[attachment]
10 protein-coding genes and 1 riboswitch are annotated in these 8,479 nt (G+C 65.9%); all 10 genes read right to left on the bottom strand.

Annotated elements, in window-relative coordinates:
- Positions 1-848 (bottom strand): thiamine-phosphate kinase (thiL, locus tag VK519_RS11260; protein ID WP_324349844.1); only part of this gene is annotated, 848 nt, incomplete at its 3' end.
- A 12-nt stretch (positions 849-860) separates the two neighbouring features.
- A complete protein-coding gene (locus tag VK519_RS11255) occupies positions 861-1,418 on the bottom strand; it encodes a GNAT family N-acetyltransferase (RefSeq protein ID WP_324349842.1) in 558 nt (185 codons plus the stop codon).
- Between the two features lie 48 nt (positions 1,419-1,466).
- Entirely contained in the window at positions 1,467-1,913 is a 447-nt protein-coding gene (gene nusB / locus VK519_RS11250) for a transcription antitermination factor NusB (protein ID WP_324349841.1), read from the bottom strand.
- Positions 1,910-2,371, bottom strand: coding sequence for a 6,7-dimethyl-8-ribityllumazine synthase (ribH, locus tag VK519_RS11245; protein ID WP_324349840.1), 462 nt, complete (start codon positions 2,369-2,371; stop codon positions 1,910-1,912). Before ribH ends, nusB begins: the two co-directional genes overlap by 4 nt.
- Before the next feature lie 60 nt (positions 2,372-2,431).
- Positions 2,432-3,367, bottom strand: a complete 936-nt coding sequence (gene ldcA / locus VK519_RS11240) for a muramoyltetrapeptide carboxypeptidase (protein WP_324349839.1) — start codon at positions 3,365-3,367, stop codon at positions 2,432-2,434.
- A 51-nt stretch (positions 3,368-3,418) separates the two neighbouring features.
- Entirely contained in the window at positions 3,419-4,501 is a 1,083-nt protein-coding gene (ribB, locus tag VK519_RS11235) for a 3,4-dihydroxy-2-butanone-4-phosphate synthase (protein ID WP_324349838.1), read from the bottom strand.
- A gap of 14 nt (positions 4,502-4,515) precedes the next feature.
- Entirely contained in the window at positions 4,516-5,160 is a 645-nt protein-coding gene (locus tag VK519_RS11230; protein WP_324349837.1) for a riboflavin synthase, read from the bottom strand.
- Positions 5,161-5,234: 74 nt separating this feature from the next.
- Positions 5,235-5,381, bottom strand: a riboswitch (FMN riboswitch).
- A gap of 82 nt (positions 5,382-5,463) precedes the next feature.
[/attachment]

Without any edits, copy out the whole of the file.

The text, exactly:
10 protein-coding genes and 1 riboswitch are annotated in these 8,479 nt (G+C 65.9%); all 10 genes read right to left on the bottom strand.

Annotated elements, in window-relative coordinates:
- Positions 1-848 (bottom strand): thiamine-phosphate kinase (thiL, locus tag VK519_RS11260; protein ID WP_324349844.1); only part of this gene is annotated, 848 nt, incomplete at its 3' end.
- A 12-nt stretch (positions 849-860) separates the two neighbouring features.
- A complete protein-coding gene (locus tag VK519_RS11255) occupies positions 861-1,418 on the bottom strand; it encodes a GNAT family N-acetyltransferase (RefSeq protein ID WP_324349842.1) in 558 nt (185 codons plus the stop codon).
- Between the two features lie 48 nt (positions 1,419-1,466).
- Entirely contained in the window at positions 1,467-1,913 is a 447-nt protein-coding gene (gene nusB / locus VK519_RS11250) for a transcription antitermination factor NusB (protein ID WP_324349841.1), read from the bottom strand.
- Positions 1,910-2,371, bottom strand: coding sequence for a 6,7-dimethyl-8-ribityllumazine synthase (ribH, locus tag VK519_RS11245; protein ID WP_324349840.1), 462 nt, complete (start codon positions 2,369-2,371; stop codon positions 1,910-1,912). Before ribH ends, nusB begins: the two co-directional genes overlap by 4 nt.
- Before the next feature lie 60 nt (positions 2,372-2,431).
- Positions 2,432-3,367, bottom strand: a complete 936-nt coding sequence (gene ldcA / locus VK519_RS11240) for a muramoyltetrapeptide carboxypeptidase (protein WP_324349839.1) — start codon at positions 3,365-3,367, stop codon at positions 2,432-2,434.
- A 51-nt stretch (positions 3,368-3,418) separates the two neighbouring features.
- Entirely contained in the window at positions 3,419-4,501 is a 1,083-nt protein-coding gene (ribB, locus tag VK519_RS11235) for a 3,4-dihydroxy-2-butanone-4-phosphate synthase (protein ID WP_324349838.1), read from the bottom strand.
- A gap of 14 nt (positions 4,502-4,515) precedes the next feature.
- Entirely contained in the window at positions 4,516-5,160 is a 645-nt protein-coding gene (locus tag VK519_RS11230; protein WP_324349837.1) for a riboflavin synthase, read from the bottom strand.
- Positions 5,161-5,234: 74 nt separating this feature from the next.
- Positions 5,235-5,381, bottom strand: a riboswitch (FMN riboswitch).
- A gap of 82 nt (positions 5,382-5,463) precedes the next feature.